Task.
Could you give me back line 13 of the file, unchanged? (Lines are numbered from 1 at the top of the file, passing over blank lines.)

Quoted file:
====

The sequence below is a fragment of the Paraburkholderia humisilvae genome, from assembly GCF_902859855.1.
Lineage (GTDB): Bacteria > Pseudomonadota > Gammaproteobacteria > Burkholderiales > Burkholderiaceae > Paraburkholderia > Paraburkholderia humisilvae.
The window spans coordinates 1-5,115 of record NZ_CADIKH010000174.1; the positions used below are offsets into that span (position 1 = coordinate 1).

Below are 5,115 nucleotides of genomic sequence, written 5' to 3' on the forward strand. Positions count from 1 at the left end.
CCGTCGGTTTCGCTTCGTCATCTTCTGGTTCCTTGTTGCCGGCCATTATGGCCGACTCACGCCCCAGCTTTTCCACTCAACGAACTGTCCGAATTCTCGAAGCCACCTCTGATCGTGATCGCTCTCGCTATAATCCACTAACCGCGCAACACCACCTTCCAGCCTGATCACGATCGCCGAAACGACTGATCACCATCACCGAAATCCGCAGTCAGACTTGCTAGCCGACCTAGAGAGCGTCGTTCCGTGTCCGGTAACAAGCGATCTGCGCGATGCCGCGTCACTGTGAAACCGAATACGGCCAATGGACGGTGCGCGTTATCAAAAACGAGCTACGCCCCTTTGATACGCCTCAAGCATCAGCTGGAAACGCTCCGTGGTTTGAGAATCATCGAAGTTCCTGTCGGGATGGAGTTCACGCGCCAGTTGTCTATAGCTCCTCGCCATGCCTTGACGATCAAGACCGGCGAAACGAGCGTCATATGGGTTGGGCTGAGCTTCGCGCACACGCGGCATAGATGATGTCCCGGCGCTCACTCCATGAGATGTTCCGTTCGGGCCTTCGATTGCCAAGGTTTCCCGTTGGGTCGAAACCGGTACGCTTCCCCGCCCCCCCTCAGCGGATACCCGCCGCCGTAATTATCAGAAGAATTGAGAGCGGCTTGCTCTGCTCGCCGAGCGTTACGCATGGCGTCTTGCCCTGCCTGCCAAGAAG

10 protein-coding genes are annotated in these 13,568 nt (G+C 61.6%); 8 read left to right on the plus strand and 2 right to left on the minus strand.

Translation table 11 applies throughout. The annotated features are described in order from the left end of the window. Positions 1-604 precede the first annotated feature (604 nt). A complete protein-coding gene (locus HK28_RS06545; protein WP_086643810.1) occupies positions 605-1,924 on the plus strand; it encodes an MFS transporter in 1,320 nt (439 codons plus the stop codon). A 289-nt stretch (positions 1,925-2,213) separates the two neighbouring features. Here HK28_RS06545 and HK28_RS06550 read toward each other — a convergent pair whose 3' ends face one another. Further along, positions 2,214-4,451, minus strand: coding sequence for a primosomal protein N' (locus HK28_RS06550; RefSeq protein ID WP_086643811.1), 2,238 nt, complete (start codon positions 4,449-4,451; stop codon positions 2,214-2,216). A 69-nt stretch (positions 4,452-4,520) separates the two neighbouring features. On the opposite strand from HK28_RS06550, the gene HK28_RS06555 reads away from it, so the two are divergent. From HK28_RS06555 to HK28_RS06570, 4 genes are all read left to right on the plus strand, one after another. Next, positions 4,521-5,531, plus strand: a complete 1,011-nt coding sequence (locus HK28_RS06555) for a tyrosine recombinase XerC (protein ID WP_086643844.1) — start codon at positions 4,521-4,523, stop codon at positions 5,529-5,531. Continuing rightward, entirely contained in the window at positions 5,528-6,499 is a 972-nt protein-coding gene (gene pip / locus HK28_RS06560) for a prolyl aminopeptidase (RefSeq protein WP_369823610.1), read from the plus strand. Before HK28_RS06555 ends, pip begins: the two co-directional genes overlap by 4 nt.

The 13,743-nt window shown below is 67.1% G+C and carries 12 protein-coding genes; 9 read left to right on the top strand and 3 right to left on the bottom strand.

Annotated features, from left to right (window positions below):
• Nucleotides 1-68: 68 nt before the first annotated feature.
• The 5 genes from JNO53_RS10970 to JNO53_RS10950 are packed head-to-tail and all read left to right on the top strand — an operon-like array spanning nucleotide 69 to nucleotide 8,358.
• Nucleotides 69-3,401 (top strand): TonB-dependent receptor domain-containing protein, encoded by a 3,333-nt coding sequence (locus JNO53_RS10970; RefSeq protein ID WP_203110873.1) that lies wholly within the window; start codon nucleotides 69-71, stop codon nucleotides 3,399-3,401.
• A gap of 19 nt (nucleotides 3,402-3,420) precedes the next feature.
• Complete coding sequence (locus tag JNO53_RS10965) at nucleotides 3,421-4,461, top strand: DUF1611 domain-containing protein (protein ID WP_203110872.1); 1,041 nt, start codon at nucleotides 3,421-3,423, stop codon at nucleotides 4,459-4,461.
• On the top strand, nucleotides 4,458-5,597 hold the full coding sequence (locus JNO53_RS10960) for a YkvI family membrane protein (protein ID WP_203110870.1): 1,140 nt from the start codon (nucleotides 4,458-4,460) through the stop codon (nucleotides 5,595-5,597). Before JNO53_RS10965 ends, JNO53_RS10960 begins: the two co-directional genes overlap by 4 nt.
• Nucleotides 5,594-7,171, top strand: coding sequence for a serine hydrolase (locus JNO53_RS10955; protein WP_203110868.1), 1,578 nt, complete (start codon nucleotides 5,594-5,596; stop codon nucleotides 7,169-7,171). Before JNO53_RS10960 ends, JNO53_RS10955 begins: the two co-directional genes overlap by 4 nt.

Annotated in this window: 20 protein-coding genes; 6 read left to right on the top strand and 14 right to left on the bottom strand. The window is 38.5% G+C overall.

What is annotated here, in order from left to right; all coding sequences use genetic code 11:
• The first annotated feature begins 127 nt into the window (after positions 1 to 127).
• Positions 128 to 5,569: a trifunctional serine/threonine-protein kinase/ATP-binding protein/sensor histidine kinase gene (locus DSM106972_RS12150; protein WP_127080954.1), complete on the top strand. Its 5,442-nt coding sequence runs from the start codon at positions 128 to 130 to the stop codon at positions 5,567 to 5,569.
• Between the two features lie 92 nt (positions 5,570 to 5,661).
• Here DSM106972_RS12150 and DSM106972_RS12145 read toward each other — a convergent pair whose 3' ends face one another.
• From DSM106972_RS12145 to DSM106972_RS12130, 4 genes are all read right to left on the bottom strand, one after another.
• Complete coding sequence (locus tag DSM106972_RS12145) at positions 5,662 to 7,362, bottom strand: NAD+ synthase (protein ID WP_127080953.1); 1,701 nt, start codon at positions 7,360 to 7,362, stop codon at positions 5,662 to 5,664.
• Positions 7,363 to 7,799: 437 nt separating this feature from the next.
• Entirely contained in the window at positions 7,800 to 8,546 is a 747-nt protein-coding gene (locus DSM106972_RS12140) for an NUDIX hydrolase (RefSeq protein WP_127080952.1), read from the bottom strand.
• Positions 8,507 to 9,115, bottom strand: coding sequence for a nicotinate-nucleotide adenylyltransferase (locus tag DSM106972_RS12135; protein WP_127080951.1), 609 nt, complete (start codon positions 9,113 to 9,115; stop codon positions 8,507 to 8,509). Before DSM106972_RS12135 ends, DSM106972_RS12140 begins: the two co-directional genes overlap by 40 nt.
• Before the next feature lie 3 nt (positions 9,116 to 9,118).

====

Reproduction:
• A gap of 19 nt (nucleotides 3,402-3,420) precedes the next feature.